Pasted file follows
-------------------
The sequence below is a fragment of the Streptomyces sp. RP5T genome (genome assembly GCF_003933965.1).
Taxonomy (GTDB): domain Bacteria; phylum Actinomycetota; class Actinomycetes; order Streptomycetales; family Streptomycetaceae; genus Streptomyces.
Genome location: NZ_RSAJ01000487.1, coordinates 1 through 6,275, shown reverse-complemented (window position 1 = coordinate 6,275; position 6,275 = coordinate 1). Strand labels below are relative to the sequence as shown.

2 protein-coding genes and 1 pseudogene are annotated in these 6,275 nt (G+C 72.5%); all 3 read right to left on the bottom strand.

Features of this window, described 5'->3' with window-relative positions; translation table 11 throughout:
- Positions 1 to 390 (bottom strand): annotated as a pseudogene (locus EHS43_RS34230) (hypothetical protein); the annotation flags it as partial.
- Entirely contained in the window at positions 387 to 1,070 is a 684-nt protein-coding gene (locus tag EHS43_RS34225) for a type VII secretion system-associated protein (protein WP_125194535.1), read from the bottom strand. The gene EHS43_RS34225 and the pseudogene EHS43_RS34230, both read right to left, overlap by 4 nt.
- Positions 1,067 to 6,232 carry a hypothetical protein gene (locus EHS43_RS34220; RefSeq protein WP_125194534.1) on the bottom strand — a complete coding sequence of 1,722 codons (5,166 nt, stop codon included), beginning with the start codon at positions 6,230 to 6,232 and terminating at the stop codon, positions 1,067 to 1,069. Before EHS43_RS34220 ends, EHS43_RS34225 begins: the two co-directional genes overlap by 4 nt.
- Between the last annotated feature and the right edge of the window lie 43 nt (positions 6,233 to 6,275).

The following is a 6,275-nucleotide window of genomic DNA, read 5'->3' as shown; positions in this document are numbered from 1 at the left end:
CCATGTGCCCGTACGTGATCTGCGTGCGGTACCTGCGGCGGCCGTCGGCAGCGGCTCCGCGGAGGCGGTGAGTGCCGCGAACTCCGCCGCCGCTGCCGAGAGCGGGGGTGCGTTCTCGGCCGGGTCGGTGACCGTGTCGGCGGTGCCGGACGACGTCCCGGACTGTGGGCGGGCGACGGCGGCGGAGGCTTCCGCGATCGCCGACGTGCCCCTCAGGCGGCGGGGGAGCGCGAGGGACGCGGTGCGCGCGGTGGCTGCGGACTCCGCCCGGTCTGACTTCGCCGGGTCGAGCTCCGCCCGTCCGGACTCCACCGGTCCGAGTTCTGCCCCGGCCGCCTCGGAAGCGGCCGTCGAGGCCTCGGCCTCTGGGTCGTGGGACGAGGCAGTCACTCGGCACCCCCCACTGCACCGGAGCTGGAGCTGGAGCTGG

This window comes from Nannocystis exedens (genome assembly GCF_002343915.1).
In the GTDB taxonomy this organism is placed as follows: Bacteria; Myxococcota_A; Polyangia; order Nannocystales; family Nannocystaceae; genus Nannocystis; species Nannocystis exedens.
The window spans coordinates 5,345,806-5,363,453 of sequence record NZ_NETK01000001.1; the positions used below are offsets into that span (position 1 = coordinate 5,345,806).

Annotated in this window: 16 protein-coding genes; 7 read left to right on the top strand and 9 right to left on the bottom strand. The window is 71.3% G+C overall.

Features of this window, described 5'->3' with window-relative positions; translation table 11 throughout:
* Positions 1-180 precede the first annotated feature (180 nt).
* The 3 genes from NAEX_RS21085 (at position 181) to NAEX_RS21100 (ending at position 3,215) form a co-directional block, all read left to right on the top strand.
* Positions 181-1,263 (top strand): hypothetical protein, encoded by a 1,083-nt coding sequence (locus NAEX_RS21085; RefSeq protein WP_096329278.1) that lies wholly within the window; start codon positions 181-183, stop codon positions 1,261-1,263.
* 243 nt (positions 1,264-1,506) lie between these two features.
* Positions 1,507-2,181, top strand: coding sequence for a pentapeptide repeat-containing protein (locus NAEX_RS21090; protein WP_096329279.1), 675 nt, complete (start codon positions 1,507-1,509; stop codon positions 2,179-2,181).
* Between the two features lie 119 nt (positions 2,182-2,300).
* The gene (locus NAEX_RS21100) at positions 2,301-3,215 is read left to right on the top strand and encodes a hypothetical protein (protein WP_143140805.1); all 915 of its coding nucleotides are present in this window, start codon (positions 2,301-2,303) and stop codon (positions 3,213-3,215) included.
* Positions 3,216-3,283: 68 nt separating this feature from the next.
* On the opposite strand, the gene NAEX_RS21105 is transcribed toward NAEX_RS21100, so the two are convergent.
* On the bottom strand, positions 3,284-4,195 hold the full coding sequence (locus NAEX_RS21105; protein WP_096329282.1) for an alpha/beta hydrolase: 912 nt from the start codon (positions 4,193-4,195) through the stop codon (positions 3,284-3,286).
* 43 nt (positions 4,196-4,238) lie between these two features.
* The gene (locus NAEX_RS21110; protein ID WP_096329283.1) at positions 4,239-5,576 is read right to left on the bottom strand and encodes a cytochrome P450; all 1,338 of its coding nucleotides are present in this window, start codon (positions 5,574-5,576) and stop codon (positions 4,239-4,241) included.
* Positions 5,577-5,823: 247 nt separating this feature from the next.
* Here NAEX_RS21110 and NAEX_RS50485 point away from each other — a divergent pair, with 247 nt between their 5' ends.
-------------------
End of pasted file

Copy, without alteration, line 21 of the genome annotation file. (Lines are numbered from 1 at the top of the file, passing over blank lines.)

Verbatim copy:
* Positions 1,507-2,181, top strand: coding sequence for a pentapeptide repeat-containing protein (locus NAEX_RS21090; protein WP_096329279.1), 675 nt, complete (start codon positions 1,507-1,509; stop codon positions 2,179-2,181).